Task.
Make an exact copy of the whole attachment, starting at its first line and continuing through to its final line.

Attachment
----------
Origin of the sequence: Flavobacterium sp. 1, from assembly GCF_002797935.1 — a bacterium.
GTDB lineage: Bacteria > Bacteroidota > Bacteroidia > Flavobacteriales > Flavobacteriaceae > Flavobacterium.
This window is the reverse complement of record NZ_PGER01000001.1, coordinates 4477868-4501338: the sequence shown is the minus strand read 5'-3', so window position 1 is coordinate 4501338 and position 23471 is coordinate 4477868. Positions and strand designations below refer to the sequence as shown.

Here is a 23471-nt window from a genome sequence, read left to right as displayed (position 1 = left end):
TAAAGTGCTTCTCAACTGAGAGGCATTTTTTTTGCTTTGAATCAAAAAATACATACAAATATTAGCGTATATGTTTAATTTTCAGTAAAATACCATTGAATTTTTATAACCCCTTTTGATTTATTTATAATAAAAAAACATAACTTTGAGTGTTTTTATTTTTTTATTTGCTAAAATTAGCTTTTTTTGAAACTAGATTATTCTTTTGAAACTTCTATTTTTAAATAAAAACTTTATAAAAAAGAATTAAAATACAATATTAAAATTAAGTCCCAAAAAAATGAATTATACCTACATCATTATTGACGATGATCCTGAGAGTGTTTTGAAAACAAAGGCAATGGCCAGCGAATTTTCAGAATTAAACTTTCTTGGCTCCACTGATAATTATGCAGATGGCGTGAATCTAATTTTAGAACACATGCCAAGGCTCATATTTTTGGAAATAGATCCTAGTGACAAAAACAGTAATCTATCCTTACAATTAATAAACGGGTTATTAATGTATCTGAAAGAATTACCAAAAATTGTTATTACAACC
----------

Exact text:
Origin of the sequence: Flavobacterium sp. 1, from assembly GCF_002797935.1 — a bacterium.
GTDB lineage: Bacteria > Bacteroidota > Bacteroidia > Flavobacteriales > Flavobacteriaceae > Flavobacterium.
This window is the reverse complement of record NZ_PGER01000001.1, coordinates 4477868-4501338: the sequence shown is the minus strand read 5'-3', so window position 1 is coordinate 4501338 and position 23471 is coordinate 4477868. Positions and strand designations below refer to the sequence as shown.

Here is a 23471-nt window from a genome sequence, read left to right as displayed (position 1 = left end):
TAAAGTGCTTCTCAACTGAGAGGCATTTTTTTTGCTTTGAATCAAAAAATACATACAAATATTAGCGTATATGTTTAATTTTCAGTAAAATACCATTGAATTTTTATAACCCCTTTTGATTTATTTATAATAAAAAAACATAACTTTGAGTGTTTTTATTTTTTTATTTGCTAAAATTAGCTTTTTTTGAAACTAGATTATTCTTTTGAAACTTCTATTTTTAAATAAAAACTTTATAAAAAAGAATTAAAATACAATATTAAAATTAAGTCCCAAAAAAATGAATTATACCTACATCATTATTGACGATGATCCTGAGAGTGTTTTGAAAACAAAGGCAATGGCCAGCGAATTTTCAGAATTAAACTTTCTTGGCTCCACTGATAATTATGCAGATGGCGTGAATCTAATTTTAGAACACATGCCAAGGCTCATATTTTTGGAAATAGATCCTAGTGACAAAAACAGTAATCTATCCTTACAATTAATAAACGGGTTATTAATGTATCTGAAAGAATTACCAAAAATTGTTATTACAACC